Look back at the history of health care. Every Director of Health understands that when the NHI was created, no one had any experience with national health care. Estimates for premiums, for dependents, for fees and other items were still very rough. They soon had to be adjusted upwards. But no one dared to make the first move. Anyone who did, would be blasted by the Legislative Yuan. The Executive Yuan, needless to say, cowered and did nothing. In 2002, Li Ming-liang was the only Director of Health who dared call for a rate hike. But as soon as it was passed, he too had to step down. Add to this the example of Yang Chi-liang, and health insurance rate hikes have become synonymous with Directors of Health stepping down!
But the most ridiculous aspect of Yang Chi-liang's resignation was that he was not forced to step down due to pressure from the opposition party or the public. He was forced to step down because he was sabotaged and attacked by the ruling party executive and legislature. The most popular official in the cabinet was forced to tender his resignation. Last March, health insurance premiums were hiked. Concerned about the five cities elections, Premier Wu Den-yih pressured Yang Chi-liang not to increase rates as much as planned. In November, the Second Generation National Health Insurance Bill was submitted to the Legislative Yuan. Amazingly, KMT legislators were the ones who blocked the bill. Then, over the past two days, KMT legislators were the ones who asked teary-eyed, that Yang Chi-liang stay on. Their two-faced behavior was truly disgusting.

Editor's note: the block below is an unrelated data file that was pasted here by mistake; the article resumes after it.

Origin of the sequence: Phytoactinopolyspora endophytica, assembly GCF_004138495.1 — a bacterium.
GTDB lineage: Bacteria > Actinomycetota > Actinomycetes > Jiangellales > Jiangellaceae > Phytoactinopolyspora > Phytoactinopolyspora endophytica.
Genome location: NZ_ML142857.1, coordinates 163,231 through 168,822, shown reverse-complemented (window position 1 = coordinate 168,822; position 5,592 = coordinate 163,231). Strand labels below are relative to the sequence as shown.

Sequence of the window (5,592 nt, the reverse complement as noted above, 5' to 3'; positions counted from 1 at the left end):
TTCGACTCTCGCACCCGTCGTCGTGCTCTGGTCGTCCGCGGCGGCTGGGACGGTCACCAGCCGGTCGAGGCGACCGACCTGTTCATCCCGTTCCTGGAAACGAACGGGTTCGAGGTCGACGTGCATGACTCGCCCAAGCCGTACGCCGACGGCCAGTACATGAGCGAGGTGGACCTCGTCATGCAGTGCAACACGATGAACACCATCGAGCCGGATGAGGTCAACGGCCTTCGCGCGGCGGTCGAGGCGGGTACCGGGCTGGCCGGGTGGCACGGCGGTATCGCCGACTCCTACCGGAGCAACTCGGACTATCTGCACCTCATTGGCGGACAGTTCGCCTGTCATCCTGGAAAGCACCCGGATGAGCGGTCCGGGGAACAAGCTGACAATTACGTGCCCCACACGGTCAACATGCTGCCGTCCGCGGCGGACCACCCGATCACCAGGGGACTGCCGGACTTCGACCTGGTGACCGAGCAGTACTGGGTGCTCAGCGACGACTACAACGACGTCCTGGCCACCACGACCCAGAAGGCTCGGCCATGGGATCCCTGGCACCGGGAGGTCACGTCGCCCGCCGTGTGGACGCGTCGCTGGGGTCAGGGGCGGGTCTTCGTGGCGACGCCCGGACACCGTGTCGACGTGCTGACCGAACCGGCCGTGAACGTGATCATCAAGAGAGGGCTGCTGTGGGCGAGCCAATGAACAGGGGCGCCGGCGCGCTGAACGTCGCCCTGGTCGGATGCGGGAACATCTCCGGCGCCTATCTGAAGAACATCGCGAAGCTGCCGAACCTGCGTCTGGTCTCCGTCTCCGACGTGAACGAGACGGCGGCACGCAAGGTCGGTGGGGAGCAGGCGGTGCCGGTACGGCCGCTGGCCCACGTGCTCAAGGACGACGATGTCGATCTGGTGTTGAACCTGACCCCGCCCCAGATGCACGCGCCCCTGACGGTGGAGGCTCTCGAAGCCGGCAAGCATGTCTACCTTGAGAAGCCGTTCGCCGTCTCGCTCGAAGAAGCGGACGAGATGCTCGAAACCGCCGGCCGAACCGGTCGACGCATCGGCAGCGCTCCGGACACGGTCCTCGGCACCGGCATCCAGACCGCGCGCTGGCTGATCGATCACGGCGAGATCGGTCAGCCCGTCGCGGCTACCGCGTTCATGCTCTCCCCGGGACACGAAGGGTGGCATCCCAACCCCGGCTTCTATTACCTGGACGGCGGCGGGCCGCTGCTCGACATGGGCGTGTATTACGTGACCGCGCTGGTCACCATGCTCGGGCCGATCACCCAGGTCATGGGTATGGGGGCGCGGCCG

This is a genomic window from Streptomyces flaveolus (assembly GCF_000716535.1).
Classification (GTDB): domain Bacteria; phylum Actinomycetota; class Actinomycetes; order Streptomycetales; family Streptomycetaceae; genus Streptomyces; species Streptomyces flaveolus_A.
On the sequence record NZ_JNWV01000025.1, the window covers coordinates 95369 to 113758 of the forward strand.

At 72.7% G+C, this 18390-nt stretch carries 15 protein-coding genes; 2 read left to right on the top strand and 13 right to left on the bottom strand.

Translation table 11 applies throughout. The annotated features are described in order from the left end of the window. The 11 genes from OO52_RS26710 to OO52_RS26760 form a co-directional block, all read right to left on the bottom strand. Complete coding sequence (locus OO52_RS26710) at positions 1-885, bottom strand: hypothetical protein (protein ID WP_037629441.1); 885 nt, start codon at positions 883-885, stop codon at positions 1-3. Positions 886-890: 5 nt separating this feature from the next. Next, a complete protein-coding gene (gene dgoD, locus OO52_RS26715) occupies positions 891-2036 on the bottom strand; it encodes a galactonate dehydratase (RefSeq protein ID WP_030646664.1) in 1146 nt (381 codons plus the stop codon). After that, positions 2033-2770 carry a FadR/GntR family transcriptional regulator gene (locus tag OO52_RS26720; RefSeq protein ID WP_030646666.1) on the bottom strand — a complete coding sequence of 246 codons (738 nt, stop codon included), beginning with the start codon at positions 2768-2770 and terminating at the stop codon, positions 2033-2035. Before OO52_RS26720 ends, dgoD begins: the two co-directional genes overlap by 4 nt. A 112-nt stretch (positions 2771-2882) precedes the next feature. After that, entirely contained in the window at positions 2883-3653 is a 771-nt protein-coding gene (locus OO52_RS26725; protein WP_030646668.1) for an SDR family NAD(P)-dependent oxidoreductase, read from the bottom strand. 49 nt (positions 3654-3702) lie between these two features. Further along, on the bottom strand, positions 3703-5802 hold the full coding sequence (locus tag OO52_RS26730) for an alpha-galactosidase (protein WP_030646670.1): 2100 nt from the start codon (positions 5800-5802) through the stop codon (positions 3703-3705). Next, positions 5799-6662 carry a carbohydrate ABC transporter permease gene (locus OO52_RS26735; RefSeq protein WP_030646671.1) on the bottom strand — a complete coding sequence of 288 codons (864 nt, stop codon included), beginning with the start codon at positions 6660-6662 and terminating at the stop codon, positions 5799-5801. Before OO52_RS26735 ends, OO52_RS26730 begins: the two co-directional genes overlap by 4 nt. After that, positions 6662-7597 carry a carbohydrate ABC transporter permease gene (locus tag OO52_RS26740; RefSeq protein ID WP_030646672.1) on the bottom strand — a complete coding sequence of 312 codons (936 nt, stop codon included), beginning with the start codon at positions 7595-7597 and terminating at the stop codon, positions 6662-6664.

Li Ming-liang defended Yang Chi-liang. Li said that when he proposed dual increases in health insurance premiums, there was a public outcry, A number of NGOs and trade unions took to the streets. The pressure was immense, and hard to imagine. But at least he had the support of the Presidential Office and the Executive Yuan. Public opposition to the current increase was comparatively mild. But ignorance on the part of the ruling party and deliberate distortions spread by the opposition party left Yang Chi-liang all alone, hung out to dry, surrounded by enemies, front and rear. He had no choice. Not leaving would merely have made him a glutton for punishment.
Yang Chi-liang's resignation has been approved. He asked to be relieved, and he was. The public sees him as a man with the courage of his convictions, as a political appointee with the guts to defend his own policies. Over the past two years, the Ma administration has used and abused three Directors of Health in rapid succession, including Lin Fang-yu, Yeh Ching-chuan, and Yang Chi-liang. All three were well thought of by the medical community. All three were capable professionals. Yet their average tenure was less than one year. They did not step down because they committed major errors in medical policy. Yeh Ching-chuan was ordered to resign and wage an unsuccessful campaign for elective office. This underscores the alarming rate at which Directors of Health are being used up.
Yang Chi-liang has quit. His departure reveals the cruel logic of Ma administration rule. It persistently trumpets its idealism, its assumption of total responsibility, its commitment to public policy objectives, and to cabinet officials who have earned the public trust. But when push comes to shove, all it ever does is back down. How can the public not be disillusioned?